As a Christian and a long-time Sunday School teacher, I often field questions about the existence of God, the nature of the world, and whether or not there truly is only one way to heaven. However, when approaching these topics I believe it is important to first come to a mutual understanding of certain terms that will inevitably arise during the course of these discussions.
Before I share my thoughts on who God is and what that means for humanity, I believe it’s important to have a clear understanding of the difference between Subjective Truth (“truth”) and Absolute Truth (“Truth”).
Subjective truth constantly evolves over time. It varies among individuals and cultures and is determined by humanity rather than for humanity by an intelligence outside our realm. A subjective truth may be true for the person who makes a judgment but that judgment is not binding on others; for example, “It’s freezing!” or “I’m happy.”
One viewpoint held by many today is that each of us should be permitted to base what we believe to be true upon our personal opinion; often without regard to the factual reality. An unfortunate byproduct of such a viewpoint can be seen in how quickly a civilized conversation turns ugly in the comment section of any online newsfeed. Despite the popular claim that all truth is personal, it has become all too common for many who assert subjective truth to verbally attack anyone whose viewpoints differ from their own. This is as true for those who claim to be Christians as those who do not.
Others think truth is decided by what the majority of a community believes at a given time. Those who hold this view, believe popular “truths” concerning important issues should be determined by the findings of focus groups, pollsters such as Gallup or, on a smaller scale, by what their peers think.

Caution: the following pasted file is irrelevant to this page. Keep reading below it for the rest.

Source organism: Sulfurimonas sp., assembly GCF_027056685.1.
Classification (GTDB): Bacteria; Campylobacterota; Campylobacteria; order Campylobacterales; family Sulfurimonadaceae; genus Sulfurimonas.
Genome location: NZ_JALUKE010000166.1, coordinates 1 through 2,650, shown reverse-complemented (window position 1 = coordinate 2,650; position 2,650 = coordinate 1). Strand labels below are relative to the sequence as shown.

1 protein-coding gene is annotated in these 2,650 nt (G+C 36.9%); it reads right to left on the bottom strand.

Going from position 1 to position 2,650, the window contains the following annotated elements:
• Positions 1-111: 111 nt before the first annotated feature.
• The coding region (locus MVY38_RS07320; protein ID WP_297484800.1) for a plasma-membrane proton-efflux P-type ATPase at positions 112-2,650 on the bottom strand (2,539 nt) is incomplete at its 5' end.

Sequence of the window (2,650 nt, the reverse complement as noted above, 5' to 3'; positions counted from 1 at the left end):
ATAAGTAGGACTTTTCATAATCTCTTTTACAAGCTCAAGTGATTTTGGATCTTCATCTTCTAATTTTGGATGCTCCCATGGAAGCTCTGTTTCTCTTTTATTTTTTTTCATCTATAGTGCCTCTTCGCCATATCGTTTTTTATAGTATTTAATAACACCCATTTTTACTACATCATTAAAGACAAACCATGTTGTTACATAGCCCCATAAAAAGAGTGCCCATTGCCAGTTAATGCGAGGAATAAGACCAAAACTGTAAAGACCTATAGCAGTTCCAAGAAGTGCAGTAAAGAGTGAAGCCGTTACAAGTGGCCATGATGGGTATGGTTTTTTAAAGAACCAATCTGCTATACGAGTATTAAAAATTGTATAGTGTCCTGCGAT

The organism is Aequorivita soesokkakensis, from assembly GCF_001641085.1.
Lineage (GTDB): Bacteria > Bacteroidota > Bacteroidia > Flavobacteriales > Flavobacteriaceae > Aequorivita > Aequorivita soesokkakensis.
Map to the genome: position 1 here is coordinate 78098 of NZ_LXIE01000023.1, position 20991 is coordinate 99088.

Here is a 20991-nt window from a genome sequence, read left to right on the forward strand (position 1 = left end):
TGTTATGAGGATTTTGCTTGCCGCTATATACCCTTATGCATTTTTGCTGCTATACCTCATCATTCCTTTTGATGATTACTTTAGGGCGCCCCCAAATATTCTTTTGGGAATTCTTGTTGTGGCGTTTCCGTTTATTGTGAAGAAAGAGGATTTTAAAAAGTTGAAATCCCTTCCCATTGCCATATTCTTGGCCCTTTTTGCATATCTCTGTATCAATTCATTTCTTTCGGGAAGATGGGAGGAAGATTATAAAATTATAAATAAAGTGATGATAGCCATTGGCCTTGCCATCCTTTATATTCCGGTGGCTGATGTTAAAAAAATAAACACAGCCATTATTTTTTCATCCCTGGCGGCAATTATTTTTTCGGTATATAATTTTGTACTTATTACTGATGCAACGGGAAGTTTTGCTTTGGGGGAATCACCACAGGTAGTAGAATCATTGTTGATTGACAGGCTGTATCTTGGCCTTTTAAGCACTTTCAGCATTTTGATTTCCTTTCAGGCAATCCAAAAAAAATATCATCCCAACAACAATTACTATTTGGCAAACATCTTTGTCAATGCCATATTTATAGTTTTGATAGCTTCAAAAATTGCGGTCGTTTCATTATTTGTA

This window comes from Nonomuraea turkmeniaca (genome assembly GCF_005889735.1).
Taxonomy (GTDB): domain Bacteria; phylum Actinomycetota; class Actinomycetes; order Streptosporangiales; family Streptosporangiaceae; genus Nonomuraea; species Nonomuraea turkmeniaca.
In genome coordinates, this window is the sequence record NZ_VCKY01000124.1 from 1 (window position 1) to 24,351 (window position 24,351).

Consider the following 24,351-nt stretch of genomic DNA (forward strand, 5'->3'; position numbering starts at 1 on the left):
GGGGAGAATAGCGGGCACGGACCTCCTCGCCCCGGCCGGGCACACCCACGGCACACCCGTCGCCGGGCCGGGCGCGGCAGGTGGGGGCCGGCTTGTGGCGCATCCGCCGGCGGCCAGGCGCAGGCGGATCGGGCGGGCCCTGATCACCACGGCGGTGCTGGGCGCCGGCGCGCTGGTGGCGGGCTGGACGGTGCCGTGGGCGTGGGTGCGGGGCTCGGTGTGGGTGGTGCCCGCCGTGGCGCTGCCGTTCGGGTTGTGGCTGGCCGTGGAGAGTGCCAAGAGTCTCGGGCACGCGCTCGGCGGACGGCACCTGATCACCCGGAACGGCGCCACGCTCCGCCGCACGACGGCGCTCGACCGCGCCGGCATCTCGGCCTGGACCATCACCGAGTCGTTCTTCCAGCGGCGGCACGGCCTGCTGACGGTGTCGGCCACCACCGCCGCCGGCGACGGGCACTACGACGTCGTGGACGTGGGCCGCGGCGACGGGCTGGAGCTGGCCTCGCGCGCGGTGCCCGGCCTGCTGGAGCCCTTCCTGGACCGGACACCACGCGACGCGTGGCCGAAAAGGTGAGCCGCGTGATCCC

The question must be asked: Can “Truth” be subjectively determined? Can an ordered civilization be governed successfully by a myriad of personal views or even by a consensus? Has such a cultural model ever worked before?
These questions beg the conclusion that there must be more to the nature of “Truth” than subjectivity. There is. Simply stated, Truth is a proposition, thought, statement, or idea that presents an accurate description of reality. Truth is not decided, it’s discovered by examining in a critical fashion the evidence around us. I can know you’re wearing a blue shirt because I’m able to visually observe the slice of reality necessary for me to discover that simple Truth.
In the end, discovering reality rather than choosing the most attractive opinion is the ultimate measure of all truth claims.
Absolute Truth exists outside our personal experience and opinion, rendering it universal, unchanging, and transcendent in its scope and application to all peoples in all times; for example, the laws of nature.
Absolute Truth eludes many because reality, and the Truth it reflects, can at times be tough to handle. When that happens, our natural inclination is to choose an alternate reality and the corresponding truth we consider more comfortable and think works best for us. That process always fails in the end.
Why? Because even though it produces a truth we find to be personally attractive in the moment, our “truth decisions” don’t change reality and conflict is often the result. It follows then that if we are to engage others in meaningful discussions about Truth, all those involved in our conversations must first agree to analyze the relevant facts and achieve a mutual understanding of the reality that will ultimately determine the Truth they seek.
Truth is, by necessity, “narrow.” It must be discovered, not created. It is the end result of a reasoned process that eliminates all competing assertions until you reach the one that is, in fact, True. It is unaffected by emotions, desires, beliefs, or anything other than reality.
Having linked Truth to reality, the question for further consideration is how one accurately determines what is real. Multiple witnesses to an incident can have widely divergent views of what actually happened. Whose reality are we to accept? Given the physical limitations of humanity, can we answer this important question by believing we can rely exclusively upon our own observational senses? Getting this right is vital to a proper discernment of Truth. Our understanding of origin, purpose, identity, morality, and destiny depend upon it. If we conclude that our personal perception is not adequate, where do we turn?